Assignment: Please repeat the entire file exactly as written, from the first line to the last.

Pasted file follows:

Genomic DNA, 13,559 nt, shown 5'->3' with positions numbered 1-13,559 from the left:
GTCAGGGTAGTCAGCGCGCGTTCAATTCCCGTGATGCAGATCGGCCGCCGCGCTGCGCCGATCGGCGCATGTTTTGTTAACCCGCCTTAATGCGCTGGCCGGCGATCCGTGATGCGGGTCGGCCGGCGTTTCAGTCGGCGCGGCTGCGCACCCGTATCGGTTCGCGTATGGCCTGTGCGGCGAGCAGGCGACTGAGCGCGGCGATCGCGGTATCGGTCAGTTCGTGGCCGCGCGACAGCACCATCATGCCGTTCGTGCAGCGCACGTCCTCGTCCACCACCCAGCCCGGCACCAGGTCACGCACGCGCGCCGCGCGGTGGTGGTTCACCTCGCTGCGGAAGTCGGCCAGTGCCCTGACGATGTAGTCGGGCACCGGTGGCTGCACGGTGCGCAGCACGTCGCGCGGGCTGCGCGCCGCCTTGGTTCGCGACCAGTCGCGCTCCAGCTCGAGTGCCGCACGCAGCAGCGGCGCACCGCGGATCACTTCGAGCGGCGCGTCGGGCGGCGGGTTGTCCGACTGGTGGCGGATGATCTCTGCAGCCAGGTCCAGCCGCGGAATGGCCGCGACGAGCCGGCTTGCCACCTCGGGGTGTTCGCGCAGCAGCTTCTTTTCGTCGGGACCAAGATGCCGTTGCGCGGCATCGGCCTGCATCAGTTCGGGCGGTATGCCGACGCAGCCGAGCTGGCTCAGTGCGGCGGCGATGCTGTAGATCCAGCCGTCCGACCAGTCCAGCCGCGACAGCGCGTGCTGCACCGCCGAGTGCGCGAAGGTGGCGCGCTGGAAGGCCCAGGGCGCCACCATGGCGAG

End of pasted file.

Genomic DNA, 13,559 nt, shown 5'->3' with positions numbered 1-13,559 from the left:
GTCAGGGTAGTCAGCGCGCGTTCAATTCCCGTGATGCAGATCGGCCGCCGCGCTGCGCCGATCGGCGCATGTTTTGTTAACCCGCCTTAATGCGCTGGCCGGCGATCCGTGATGCGGGTCGGCCGGCGTTTCAGTCGGCGCGGCTGCGCACCCGTATCGGTTCGCGTATGGCCTGTGCGGCGAGCAGGCGACTGAGCGCGGCGATCGCGGTATCGGTCAGTTCGTGGCCGCGCGACAGCACCATCATGCCGTTCGTGCAGCGCACGTCCTCGTCCACCACCCAGCCCGGCACCAGGTCACGCACGCGCGCCGCGCGGTGGTGGTTCACCTCGCTGCGGAAGTCGGCCAGTGCCCTGACGATGTAGTCGGGCACCGGTGGCTGCACGGTGCGCAGCACGTCGCGCGGGCTGCGCGCCGCCTTGGTTCGCGACCAGTCGCGCTCCAGCTCGAGTGCCGCACGCAGCAGCGGCGCACCGCGGATCACTTCGAGCGGCGCGTCGGGCGGCGGGTTGTCCGACTGGTGGCGGATGATCTCTGCAGCCAGGTCCAGCCGCGGAATGGCCGCGACGAGCCGGCTTGCCACCTCGGGGTGTTCGCGCAGCAGCTTCTTTTCGTCGGGACCAAGATGCCGTTGCGCGGCATCGGCCTGCATCAGTTCGGGCGGTATGCCGACGCAGCCGAGCTGGCTCAGTGCGGCGGCGATGCTGTAGATCCAGCCGTCCGACCAGTCCAGCCGCGACAGCGCGTGCTGCACCGCCGAGTGCGCGAAGGTGGCGCGCTGGAAGGCCCAGGGCGCCACCATGGCGAG